Awards and Prizes for our Bloggers and Friends: The Hits Just Keep on Coming

Paul Harvey

On my way soon to the Southern Historical Association this coming weekend in Baltimore, where I will have the distinct pleasure (if my plane isn't delayed, if God wills it) of giving a tremendous award to one of our blog contributors, Darren Grem (Deg), who has been named one of the co-winners of this year's C. Vann Woodward Dissertation Prize, given to the best dissertation in Southern History in any given year. Deg's dissertation is entitled "The Blessings of Business: Corporate America and the Rise of Conservative Evangelicalism." As one of the judges for this year's contest, I had the rare opportunity to survey a large number of dissertations in the field that came out in 2010 (and you wonder where my summer went), and was happy to see southern history in such great shape. There were a LOT of deserving contenders and any number of them could have been named winners -- indeed, I anticipate many will win prizes given out by other professional associations.

A description of Deg's dissertation may be found here. Since most folks reading this won't be at the awards ceremony Friday, here's part of what I will read on behalf of the selection committee:

Dr. Grem’s dissertation “follows the money” of American evangelicalism through the twentieth century, focusing on the relationship between corporate capitalism, southern entrepreneurs, and the rise of evangelical institutions. Individual chapters trace the innovations in funding and Christian entrepreneurship from figures as diverse as Billy Graham, R. G. LeTourneau, the founder of Chic-Fil-A and Hobby Lobby, and evangelists such as Billy Graham and the Wycliffe Bible Translators. The result is a rich and complex analysis which places corporate capitalism squarely within the world of southern evangelicals through the twentieth century, much like C. Vann Woodward himself did with the world of the “Redeemers” and the New South movement. It’s one of the finest and most important works in American religious, intellectual, and economic history that I’ve read in a considerable time, and the fact that it combines all three of those fields I’m sure is one of the things that made it so attractive to Oxford University Press.

Just a couple of other notes here. First, congratulations to blog friend Alison Greene, whose dissertation "No Depression in Heaven: Religion and Economic Crisis in Memphis and the Delta, 1929-1941," was one of the three finalists for the prize, and her work will soon be an oustanding book.

And, I might add, if you survey the list of recent winners of the C. Vann Woodward dissertation prize, you'll find the makings of some of the most important works in southern history published in recent years. Three in particular I'll note. The 2003 winner was our blog contributor and my co-author and co-editor Edward J. Blum, whose dissertation became the landmark work Reforging the White Republic: Race, Religion, and American Nationalism. In 2004 the selection committee picked Chandra Manning's dissertation, which a few years later became a book that has become a staple of my classroom, What This Cruel War Was Over: Soldiers, Slavery, and the Civil War. Then in 2007, Bethany Moreton won the prize for her groundbreaking work that has since become the book To Serve God and Wal-Mart: The Makings of Christian Free Enterprise (Bethany then went on to be one of Deg's mentors at UGA, so the baton has been passed). In short, the C. Vann Woodward prize, both for the recipients as well as for the remarkable list of works that have been named as finalists for the award, has served to bring attention to books that have fundamentally shaped the field of southern history -- and it's no coincidence that religion has been central to a sizable number of the finalists and winners of the award since its establishment.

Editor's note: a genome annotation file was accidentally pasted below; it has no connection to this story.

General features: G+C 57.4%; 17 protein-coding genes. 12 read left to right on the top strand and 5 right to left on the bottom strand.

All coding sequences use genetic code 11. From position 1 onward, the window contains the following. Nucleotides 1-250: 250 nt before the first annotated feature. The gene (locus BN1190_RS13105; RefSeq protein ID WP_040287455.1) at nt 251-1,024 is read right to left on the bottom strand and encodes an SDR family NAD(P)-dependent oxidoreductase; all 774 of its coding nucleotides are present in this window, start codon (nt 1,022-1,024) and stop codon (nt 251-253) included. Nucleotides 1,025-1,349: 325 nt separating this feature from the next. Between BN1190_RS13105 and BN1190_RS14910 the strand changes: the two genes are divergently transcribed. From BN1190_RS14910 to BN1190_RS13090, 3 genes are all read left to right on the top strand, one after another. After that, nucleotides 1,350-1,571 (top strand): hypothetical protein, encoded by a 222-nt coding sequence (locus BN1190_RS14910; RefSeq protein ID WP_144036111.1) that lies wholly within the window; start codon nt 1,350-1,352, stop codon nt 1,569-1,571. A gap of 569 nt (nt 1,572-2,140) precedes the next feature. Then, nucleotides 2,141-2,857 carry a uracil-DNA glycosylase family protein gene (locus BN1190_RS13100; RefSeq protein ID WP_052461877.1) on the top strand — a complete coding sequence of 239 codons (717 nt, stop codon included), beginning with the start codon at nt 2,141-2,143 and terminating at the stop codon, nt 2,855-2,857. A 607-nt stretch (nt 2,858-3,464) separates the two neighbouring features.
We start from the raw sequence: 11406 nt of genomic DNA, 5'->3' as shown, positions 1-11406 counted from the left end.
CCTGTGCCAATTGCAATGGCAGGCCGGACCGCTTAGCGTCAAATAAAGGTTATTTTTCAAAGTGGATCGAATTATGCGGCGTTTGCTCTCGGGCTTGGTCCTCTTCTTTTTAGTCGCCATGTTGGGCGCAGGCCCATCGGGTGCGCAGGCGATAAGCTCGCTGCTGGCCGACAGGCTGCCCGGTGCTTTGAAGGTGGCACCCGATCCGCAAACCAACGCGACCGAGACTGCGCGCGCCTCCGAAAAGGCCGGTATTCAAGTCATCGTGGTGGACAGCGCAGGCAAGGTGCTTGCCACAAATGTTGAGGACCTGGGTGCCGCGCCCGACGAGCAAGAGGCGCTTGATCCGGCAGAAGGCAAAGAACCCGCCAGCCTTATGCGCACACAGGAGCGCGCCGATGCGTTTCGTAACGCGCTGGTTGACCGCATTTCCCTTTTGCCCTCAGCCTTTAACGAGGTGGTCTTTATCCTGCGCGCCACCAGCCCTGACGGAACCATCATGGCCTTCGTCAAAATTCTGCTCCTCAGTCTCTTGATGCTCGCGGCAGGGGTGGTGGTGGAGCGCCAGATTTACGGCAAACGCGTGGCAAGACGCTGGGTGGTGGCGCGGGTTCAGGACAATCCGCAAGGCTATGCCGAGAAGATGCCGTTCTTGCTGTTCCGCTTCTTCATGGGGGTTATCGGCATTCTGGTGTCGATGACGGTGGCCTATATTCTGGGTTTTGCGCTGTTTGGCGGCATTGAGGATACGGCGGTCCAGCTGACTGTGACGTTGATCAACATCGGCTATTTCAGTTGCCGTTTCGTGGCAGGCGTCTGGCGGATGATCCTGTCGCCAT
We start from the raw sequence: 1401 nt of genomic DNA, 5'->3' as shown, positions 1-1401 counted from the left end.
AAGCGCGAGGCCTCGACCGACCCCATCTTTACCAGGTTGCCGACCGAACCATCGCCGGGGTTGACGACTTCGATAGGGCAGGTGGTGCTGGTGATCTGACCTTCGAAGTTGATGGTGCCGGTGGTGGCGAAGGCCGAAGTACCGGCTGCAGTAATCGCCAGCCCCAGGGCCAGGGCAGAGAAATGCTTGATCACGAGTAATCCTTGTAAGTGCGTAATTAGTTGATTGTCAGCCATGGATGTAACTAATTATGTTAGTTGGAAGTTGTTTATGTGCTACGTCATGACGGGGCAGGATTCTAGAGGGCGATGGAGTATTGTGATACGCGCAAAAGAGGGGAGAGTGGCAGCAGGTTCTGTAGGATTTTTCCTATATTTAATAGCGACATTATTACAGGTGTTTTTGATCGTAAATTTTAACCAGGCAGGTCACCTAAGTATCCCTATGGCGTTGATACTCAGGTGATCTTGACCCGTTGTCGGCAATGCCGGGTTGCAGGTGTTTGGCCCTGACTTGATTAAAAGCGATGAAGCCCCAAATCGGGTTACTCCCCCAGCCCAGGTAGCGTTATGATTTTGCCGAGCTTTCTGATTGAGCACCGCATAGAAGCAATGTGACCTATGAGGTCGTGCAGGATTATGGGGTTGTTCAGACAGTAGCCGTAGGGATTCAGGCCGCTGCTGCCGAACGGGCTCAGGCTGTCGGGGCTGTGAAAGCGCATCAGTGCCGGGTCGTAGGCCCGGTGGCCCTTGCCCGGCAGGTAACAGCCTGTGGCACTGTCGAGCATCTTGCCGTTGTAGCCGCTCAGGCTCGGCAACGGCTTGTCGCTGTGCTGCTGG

Just a quite note of irony, as befits the modern founder of the field and the author of The Irony of Southern History: C. Vann Woodward was, of course, one of the greatest historians of the 20th century, and all students of American history will be familiar with landmark works such as Origins of the New South and The Strange Career of Jim Crow. Woodward's focus, as was true of his generation more largely, was usually economic and political history; no one will ever best his scathing portrayal of the "Redeemers" in Origins. Woodward knew little, and probably (as far as I know) cared less for religious history, which is given a reasonable but somewhat perfunctory treatment in Origins. That makes it ironic in many ways how many of the recent winners of the award named after him feature religion centrally in their work; it speaks also to a larger transformation of the field of American history too, I think.

And the same note of congratulations for my partner in crime Philip Goff, whose Center for the Study of Religion and American Culture at IUPUI remains central to the enterprise of American religious history in so many ways. Phil's Center has just received a sizable grant from the Lilly Endowment for a three-year project on "The Bible in American Life," which has many aspects to it and will culminate in a national conference in 2014. Read all about it here. So shout out to Phil for yet another success for the Center.


Luke Harlow said…
Congratulations Darren!
Congrats, Darren! Wish I could be there in Baltimore to celebrate.

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